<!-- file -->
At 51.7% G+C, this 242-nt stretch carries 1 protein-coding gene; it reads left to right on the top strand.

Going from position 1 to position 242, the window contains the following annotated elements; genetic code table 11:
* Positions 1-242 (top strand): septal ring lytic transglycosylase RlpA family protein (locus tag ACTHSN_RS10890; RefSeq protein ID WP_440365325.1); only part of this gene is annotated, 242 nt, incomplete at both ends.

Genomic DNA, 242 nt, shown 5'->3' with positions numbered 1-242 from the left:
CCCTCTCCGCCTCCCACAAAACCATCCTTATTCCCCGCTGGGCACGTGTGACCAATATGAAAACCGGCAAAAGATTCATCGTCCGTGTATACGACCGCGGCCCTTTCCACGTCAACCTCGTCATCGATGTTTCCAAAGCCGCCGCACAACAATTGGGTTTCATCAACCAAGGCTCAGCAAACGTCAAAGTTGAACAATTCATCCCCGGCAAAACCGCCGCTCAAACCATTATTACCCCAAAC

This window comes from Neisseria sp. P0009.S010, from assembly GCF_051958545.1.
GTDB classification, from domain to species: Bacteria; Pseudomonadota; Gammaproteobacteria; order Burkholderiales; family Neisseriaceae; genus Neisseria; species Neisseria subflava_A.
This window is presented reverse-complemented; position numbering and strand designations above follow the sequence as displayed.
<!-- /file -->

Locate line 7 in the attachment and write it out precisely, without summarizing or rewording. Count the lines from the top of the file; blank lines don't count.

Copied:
GTDB classification, from domain to species: Bacteria; Pseudomonadota; Gammaproteobacteria; order Burkholderiales; family Neisseriaceae; genus Neisseria; species Neisseria subflava_A.